Sometimes, downtime is unplanned, as in equipment breakdowns or personnel shortages. In cases of operators missing work – an MES can help shift workloads in real time to account for that loss of labor. The software alerts those on the shop floor of changes in workload in real time so that all operators work out of an up-to-date schedule. Similarly, when equipment breaks down unexpectedly, an MES can help either shift the work to other machines or reschedule the work order entirely. Because the software communicates breakdowns as they happen to the maintenance department, they can then plan a repair schedule based on priority. Often, the MES also helps provide enough context regarding the repair, such as specific tools or certain personnel needed, so maintenance knows quickly what is needed on their end as they prepare.
Overall equipment effectiveness (OEE) can also be measured by an MES. OEE factors in availability, performance, and quality. Because this KPI is so comprehensive and reflects multiple factors, manufacturers widely accept it as the standard for measuring productivity. A perfect OEE rating would be 100%.
Producing a high volume isn’t the only manufacturing goal. Products must be of high quality as well. This ensures customer satisfaction and less need to correct errors down the road. First pass yield (FPY) is an important quality KPI, and it measures the rate at which the first run of a production results in products that pass quality standards. When a product comes off the production line that fails to meet quality standards, that is sent back for changes and affects rework. Aiming for a high first-pass yield and low rework means manufacturers spend less time and resources correcting production errors.
In cases where a finished product not only fails to meet quality standards but also cannot improve, that’s referred to as scrap. A high scrap rate means lots of wasted material, time, and money.
Proper inventory management does not mean only finished goods are stocked so that they are ready to ship when purchased (this is done via an ERP). It also means managing the inventory of raw materials so that it is not often staged and sitting idle next to the production area as it waits for machines to open up and/or operators to become available. Efficient scheduling and efforts to reduce both scrap and rework helps to keep this build-up of raw materials to happen.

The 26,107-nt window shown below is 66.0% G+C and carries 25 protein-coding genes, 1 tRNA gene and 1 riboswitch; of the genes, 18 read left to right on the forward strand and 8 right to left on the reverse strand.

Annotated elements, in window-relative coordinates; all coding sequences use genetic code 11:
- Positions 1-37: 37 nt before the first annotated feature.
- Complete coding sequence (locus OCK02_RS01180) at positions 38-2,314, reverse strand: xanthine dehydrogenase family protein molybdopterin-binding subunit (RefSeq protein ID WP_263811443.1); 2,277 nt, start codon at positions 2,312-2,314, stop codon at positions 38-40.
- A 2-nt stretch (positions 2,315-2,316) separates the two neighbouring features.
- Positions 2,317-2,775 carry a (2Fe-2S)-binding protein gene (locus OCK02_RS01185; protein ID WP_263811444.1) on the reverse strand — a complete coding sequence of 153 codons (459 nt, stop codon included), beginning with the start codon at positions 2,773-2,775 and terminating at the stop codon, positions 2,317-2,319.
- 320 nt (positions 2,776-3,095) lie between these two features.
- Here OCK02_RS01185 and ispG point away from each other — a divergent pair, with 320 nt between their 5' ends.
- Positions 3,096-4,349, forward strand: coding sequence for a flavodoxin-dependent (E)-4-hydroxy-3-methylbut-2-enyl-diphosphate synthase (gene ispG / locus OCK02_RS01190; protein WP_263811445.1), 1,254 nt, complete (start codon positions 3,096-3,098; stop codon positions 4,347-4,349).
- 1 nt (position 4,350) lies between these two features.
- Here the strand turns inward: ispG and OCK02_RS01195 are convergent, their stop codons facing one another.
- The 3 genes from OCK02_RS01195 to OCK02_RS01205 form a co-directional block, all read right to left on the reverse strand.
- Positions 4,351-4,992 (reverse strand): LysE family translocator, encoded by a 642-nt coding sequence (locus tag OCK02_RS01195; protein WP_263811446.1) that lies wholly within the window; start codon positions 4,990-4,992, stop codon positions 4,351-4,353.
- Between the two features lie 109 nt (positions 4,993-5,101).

You Cannot Fix what you Don’t Know and you Cannot Know what you Don’t Measure.
Productivity and efficiency don’t come without dedicating the time and resources needed to continuously monitor and improve manufacturing processes. Accurate, real-time KPI measurements are the first step, as knowing where you’re at now helps drive planning for the future. This doesn’t just apply to managers. It’s also helpful for employees on the shop floor to understand what these KPIs mean and to see them throughout the production process. Some manufacturers even choose to display relevant data where it is visible to those working in production, as a way of encouraging employee ownership when it comes to improving.
When it comes to selecting an MES solution, there are options. Because of the variation in the manufacturing process across each industry and individual company, it’s important to ensure the chosen solution has a history of proven results. Hearing client testimonials and reviewing case studies that involve manufacturers in similar industries is a great place to start. At IMCO Software, we pride ourselves on a long-standing tradition of improving the manufacturing process for our customers. We’ve got the data to back that up. If you’d like a chance to discuss how the IMCO-CIMAG MES can improve productivity and efficiency at your facility, we’d love to connect. Contact us today for a free demo and consultation!